Child’s welfare ‘not paramount’ in considering breached contact order

    The government has rejected calls to enshrine children’s welfare
    as paramount throughout the contact process in the draft Children
    (Contact) and Adoption Bill.

    Children’s minister Margaret Hodge told the joint parliamentary
    committee scrutinising the draft bill last week that the welfare of
    the child was not the court’s primary consideration when dealing
    with parents who had breached contact orders.

    Currently, the bill’s clause one states that the welfare of the
    child is paramount when considering making a contact order in
    relation to a child whose parents have separated. However, clause
    three says a court must only “take into account” the welfare of a
    child when enforcing a breached contact order.

    Giving evidence to the committee, NSPCC head of policy Natalie
    Cronin said the clause should be amended to ensure the child’s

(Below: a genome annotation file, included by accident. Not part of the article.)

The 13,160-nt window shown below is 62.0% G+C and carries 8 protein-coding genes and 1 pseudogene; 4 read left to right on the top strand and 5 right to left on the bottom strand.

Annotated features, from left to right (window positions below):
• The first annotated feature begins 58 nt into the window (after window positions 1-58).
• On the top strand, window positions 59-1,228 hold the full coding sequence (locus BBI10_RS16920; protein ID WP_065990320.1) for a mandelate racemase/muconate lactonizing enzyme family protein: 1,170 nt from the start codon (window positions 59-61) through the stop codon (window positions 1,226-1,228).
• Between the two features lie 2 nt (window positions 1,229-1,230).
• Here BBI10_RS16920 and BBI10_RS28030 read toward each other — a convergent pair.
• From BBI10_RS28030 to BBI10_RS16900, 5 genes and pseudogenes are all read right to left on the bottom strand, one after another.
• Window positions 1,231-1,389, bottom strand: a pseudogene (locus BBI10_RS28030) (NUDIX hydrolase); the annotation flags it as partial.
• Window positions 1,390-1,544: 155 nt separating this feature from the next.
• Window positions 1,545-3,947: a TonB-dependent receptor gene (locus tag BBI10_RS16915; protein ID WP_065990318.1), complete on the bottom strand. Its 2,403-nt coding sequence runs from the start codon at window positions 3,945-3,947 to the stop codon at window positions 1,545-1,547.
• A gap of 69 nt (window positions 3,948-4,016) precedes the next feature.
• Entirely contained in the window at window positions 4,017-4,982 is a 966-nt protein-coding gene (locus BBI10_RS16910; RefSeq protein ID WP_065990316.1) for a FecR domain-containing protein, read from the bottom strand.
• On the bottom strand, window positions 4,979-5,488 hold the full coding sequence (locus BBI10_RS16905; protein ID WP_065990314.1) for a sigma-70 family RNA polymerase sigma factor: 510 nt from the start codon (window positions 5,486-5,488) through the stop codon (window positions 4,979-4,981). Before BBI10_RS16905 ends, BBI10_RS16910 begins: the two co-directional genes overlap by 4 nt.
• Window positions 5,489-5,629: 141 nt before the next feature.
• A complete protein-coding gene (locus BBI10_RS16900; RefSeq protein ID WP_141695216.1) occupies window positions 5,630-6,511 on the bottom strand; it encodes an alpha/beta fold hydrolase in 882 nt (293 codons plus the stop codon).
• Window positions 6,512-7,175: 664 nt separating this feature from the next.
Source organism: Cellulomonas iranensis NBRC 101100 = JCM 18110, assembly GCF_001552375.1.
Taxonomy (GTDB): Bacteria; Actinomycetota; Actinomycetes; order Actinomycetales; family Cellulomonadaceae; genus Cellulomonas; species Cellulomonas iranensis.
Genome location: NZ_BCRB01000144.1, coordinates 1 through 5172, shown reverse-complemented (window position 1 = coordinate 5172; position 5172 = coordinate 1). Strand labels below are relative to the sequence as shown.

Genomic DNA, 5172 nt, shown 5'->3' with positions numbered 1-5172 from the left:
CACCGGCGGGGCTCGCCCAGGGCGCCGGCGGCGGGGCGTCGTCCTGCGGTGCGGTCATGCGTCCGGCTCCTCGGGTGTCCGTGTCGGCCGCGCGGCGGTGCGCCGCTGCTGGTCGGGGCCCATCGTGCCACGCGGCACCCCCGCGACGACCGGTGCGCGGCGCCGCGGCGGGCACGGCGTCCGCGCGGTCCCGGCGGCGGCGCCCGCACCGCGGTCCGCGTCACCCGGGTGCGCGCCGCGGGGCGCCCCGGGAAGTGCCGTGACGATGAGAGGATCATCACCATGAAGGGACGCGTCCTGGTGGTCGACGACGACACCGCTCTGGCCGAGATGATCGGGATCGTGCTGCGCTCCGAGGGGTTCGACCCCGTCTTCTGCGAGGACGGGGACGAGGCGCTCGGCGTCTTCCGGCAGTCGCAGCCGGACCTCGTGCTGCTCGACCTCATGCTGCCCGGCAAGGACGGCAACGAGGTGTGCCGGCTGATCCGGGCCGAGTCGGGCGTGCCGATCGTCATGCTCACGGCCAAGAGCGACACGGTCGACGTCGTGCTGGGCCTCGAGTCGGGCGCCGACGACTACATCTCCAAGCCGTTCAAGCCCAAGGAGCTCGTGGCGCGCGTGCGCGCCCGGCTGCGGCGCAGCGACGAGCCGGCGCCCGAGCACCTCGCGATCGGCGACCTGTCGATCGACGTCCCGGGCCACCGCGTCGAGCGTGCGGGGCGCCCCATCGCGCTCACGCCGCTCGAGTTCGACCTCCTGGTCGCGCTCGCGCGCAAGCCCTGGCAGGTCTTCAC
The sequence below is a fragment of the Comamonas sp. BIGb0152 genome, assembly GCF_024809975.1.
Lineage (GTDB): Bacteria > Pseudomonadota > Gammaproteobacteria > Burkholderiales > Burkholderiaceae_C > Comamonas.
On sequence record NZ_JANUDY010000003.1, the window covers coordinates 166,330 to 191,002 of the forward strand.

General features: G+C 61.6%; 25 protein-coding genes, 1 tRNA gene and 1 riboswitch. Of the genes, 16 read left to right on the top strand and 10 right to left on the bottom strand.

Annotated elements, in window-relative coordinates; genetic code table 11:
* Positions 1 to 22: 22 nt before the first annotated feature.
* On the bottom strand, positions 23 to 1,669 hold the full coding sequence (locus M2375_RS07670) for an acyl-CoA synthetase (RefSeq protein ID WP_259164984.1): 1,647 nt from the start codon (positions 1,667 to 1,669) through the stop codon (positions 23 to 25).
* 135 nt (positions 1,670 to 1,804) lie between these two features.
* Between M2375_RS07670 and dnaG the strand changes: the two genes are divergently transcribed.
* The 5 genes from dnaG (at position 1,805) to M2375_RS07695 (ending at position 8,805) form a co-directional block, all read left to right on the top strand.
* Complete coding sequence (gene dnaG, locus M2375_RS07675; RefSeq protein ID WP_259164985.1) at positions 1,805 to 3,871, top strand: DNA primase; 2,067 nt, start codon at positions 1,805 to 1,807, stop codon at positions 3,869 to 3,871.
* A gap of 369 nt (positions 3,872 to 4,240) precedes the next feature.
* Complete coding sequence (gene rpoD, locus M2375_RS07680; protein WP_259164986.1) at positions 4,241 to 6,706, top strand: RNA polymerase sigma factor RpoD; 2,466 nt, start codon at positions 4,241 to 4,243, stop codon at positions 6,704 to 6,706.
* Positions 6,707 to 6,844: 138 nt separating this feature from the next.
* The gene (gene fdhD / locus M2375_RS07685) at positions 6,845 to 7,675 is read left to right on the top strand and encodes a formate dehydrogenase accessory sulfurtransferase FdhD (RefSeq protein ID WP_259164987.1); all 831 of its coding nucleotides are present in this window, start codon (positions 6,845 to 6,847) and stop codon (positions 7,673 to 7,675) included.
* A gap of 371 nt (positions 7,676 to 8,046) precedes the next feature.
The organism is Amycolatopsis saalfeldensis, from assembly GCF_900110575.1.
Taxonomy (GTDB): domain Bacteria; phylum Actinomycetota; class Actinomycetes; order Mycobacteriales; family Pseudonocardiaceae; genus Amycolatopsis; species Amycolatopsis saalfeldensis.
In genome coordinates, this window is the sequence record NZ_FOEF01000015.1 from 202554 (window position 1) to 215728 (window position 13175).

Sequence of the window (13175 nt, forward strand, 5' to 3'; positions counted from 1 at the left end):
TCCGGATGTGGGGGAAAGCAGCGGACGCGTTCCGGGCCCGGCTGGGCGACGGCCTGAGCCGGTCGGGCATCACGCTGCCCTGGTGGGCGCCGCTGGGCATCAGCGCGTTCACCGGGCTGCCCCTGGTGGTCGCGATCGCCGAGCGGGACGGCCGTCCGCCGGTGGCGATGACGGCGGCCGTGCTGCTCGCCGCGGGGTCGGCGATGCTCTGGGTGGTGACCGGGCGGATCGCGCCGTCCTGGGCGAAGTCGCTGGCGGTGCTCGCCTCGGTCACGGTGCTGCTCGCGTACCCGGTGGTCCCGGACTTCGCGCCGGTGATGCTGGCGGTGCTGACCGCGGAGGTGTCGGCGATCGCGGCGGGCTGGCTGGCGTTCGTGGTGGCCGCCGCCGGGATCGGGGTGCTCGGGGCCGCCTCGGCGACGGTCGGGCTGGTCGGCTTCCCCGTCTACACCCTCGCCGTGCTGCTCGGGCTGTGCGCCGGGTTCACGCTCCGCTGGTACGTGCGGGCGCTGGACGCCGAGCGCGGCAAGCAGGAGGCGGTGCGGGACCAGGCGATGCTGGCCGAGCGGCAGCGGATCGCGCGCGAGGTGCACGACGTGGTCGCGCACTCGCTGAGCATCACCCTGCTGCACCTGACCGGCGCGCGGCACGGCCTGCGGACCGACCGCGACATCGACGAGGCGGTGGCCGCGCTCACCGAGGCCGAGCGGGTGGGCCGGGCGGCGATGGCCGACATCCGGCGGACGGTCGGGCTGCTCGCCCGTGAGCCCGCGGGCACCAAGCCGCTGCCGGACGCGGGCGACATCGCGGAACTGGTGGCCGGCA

welfare was always paramount. The children’s charity said it was
    concerned the bill was more interested in asserting parental rights
    than in the welfare of children and young people.

    The committee suggested to Hodge that the “paramountcy
    principle” could be used by the judge to determine what penalty was
    most appropriate when contact orders were breached.

    But the children’s minister insisted that any such amendment
    would mean the child’s welfare could be used as an excuse never to
    impose a penalty on a parent.

    “In making an initial order the interests of the child are
    paramount,” Hodge said. “But you can’t in breaches of those orders
    have the interests of the child somehow take precedence over the
    failure of the parent to comply.”

    The draft bill also came under fire last week from the
    constitutional affairs select committee. In a report on the family
    justice system, MPs warned that government plans to give the
    Children and Family Court Advisory and Support Service a role in
    monitoring contact arrangements would fail without extra
    resources.

    The committee said the proposals would involve a “completely new
    approach” for the organisation and that, without extra resources,
    “this potentially revolutionary initiative is unlikely to
    succeed”.

    The draft bill gives Cafcass responsibility for monitoring
    parenting orders and community punishments. It also expects it to
    expand its role in mediating between separating parents, but has
    imposed a real terms freeze on Cafcass’ budget for 2005-6.

     

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